NVIDIA 8400m Defect

Discussion in 'Mobile Computing' started by Sovereign, Aug 24, 2010.

  1. Sovereign

    Sovereign 2[H]4U

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    Yeah yeah I know that was news two years ago. However, I only now found out about it, having purchased a refurbished Dell XPS m1530 with an 8400m. A friend's GPU failed in an XPS m1330 which has me wondering if my GPU will die too.

    I have the A09 BIOS (the computer came with it). However, I have read that this may just be an attempt to keep the GPU alive to get outside the warranty. While I'm not going to make a claim about that accusation, I am wondering if there is any way to tell if my GPU is one of the affected units or if it has been replaced during the refurbish process.
     
  2. King Icewind

    King Icewind [H]ardness Supreme

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    Use GPU-Z and see what it says about your card.

    I think it's just something you have to hope it doesn't happen and wait it out.
     
  3. Bahamut

    Bahamut n00b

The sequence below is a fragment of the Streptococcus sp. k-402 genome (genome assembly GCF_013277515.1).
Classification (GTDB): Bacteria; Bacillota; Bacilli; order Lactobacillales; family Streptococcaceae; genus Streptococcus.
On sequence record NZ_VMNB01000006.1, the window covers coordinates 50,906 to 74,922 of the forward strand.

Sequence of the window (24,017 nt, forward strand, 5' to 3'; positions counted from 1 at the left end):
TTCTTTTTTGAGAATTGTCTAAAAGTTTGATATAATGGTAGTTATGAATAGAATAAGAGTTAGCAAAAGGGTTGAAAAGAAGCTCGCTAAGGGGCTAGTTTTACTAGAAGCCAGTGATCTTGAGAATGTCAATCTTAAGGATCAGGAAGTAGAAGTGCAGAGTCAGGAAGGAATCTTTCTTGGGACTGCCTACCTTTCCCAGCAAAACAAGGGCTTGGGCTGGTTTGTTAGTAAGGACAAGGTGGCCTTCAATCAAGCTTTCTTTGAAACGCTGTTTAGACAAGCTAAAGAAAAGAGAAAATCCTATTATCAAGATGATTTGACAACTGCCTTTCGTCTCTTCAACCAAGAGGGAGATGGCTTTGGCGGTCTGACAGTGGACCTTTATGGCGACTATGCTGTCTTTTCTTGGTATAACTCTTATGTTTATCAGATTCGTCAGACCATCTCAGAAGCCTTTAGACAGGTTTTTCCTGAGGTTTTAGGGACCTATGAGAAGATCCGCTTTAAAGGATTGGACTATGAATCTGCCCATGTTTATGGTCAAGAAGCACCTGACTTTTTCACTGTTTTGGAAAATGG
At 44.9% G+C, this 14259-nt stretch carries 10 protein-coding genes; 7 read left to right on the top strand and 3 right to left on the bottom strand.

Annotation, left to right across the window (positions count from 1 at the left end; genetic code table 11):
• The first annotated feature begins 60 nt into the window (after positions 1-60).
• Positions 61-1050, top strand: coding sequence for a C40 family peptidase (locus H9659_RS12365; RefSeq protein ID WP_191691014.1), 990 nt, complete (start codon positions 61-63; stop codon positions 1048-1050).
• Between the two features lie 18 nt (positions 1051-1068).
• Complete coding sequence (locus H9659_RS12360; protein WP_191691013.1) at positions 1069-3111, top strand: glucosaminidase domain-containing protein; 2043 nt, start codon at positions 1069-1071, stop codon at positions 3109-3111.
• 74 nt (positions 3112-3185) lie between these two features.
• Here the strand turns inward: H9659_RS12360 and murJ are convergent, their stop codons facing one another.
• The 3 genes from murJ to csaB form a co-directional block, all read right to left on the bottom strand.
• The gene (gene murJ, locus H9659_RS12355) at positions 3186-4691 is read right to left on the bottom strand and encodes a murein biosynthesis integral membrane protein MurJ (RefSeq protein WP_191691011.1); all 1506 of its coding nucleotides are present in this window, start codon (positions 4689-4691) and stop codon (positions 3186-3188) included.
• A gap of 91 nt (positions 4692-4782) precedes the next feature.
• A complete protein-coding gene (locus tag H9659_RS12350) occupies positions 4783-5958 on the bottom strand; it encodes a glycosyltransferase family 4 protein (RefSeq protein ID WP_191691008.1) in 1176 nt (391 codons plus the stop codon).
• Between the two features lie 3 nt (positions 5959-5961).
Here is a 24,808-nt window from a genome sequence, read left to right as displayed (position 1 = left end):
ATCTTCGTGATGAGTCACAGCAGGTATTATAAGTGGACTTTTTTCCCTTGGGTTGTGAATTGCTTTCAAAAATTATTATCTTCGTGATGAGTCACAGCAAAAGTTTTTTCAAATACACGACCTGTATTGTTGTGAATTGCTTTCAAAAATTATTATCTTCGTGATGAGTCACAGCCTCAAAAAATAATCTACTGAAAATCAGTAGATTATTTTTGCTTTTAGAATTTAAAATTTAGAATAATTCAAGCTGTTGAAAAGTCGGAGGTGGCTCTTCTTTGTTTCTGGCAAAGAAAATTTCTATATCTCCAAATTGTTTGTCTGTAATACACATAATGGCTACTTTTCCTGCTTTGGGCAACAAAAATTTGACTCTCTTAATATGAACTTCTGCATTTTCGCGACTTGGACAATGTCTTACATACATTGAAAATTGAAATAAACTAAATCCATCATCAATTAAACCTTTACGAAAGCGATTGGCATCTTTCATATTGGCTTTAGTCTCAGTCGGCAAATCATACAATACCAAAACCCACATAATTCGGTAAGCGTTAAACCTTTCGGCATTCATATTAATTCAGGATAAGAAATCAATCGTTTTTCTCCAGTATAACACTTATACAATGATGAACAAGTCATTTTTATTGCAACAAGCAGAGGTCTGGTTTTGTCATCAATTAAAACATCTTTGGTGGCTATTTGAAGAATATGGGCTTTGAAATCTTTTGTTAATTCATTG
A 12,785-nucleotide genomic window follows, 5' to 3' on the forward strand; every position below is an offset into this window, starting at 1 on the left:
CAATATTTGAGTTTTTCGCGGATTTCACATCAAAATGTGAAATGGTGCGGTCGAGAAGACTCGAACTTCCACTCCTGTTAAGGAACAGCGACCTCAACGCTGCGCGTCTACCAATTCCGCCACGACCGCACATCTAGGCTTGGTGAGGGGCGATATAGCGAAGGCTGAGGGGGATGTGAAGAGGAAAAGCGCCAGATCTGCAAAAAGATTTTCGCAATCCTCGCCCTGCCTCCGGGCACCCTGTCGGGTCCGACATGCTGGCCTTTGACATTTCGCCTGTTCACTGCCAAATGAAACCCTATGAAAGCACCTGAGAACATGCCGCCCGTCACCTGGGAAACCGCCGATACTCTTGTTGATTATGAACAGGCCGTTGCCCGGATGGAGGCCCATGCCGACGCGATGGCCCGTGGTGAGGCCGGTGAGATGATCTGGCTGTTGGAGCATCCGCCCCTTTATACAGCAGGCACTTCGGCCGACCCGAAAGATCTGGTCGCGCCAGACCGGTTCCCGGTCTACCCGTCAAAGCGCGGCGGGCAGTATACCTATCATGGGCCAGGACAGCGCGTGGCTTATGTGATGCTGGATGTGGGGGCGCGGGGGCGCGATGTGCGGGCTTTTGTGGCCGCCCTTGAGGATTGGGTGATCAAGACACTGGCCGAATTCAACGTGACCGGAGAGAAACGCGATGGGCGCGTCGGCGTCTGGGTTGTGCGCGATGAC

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    The basic rule of thumb is: if you've got a laptop, made by just about anybody, and it's got an Nvidia 8xxx series GPU in it, sooner or later it will more than likely die because of that shoddy soldering situation. It does have something to do with the actual laptop maker to some degree - Dells and HPs seem to have it the worst but they tend to make the most laptops anyway overall. But those things end up failing sooner or later in all the cases that I've had the opportunity to do a repair job on.

    The reflow trick (heating up the GPU to the point where the solder remelts and allowing it to "reflow" and cool) has been pretty successful but not everyone has the skills, the time, or the equipment necessary to do it properly. Yes it is possible to do it in an actual baking oven but, it's even trickier given you can't completely control the flow of heat necessary to target the GPU itself on the motherboard and if you're not careful you'll end up melting a lot of stuff you shouldn't. :D

    From my own experience and research, every Dell and every HP that had the 8400M series GPUs are subject to the defect; it's basically line-wide meaning the entire lineup of those products using that GPU, unfortunately.